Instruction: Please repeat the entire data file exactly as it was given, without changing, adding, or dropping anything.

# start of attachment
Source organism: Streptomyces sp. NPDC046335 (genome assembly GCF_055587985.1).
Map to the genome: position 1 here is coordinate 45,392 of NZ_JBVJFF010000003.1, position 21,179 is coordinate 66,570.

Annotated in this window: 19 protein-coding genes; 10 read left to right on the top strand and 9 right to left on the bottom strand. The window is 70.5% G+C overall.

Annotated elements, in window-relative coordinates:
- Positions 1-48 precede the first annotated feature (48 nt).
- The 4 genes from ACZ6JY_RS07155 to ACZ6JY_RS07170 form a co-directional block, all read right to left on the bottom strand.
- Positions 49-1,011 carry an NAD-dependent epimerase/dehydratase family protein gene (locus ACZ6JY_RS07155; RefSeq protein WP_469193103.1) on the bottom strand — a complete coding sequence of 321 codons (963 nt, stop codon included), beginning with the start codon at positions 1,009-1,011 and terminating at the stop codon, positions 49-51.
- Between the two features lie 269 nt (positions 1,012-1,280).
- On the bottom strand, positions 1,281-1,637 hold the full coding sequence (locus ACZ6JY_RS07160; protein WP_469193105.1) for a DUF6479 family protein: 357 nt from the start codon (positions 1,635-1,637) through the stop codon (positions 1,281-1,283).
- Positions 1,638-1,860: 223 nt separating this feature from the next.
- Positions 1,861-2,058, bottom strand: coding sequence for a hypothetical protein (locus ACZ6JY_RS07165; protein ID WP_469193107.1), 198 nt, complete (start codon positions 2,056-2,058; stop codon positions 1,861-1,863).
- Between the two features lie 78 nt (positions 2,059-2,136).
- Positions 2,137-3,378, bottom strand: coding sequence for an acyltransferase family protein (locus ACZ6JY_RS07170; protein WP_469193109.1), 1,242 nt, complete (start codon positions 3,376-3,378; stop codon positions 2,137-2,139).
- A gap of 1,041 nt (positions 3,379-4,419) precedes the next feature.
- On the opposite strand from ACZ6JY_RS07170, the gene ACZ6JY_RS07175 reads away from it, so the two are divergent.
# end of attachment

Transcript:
Source organism: Streptomyces sp. NPDC046335 (genome assembly GCF_055587985.1).
Map to the genome: position 1 here is coordinate 45,392 of NZ_JBVJFF010000003.1, position 21,179 is coordinate 66,570.

Annotated in this window: 19 protein-coding genes; 10 read left to right on the top strand and 9 right to left on the bottom strand. The window is 70.5% G+C overall.

Annotated elements, in window-relative coordinates:
- Positions 1-48 precede the first annotated feature (48 nt).
- The 4 genes from ACZ6JY_RS07155 to ACZ6JY_RS07170 form a co-directional block, all read right to left on the bottom strand.
- Positions 49-1,011 carry an NAD-dependent epimerase/dehydratase family protein gene (locus ACZ6JY_RS07155; RefSeq protein WP_469193103.1) on the bottom strand — a complete coding sequence of 321 codons (963 nt, stop codon included), beginning with the start codon at positions 1,009-1,011 and terminating at the stop codon, positions 49-51.
- Between the two features lie 269 nt (positions 1,012-1,280).
- On the bottom strand, positions 1,281-1,637 hold the full coding sequence (locus ACZ6JY_RS07160; protein WP_469193105.1) for a DUF6479 family protein: 357 nt from the start codon (positions 1,635-1,637) through the stop codon (positions 1,281-1,283).
- Positions 1,638-1,860: 223 nt separating this feature from the next.
- Positions 1,861-2,058, bottom strand: coding sequence for a hypothetical protein (locus ACZ6JY_RS07165; protein ID WP_469193107.1), 198 nt, complete (start codon positions 2,056-2,058; stop codon positions 1,861-1,863).
- Between the two features lie 78 nt (positions 2,059-2,136).
- Positions 2,137-3,378, bottom strand: coding sequence for an acyltransferase family protein (locus ACZ6JY_RS07170; protein WP_469193109.1), 1,242 nt, complete (start codon positions 3,376-3,378; stop codon positions 2,137-2,139).
- A gap of 1,041 nt (positions 3,379-4,419) precedes the next feature.
- On the opposite strand from ACZ6JY_RS07170, the gene ACZ6JY_RS07175 reads away from it, so the two are divergent.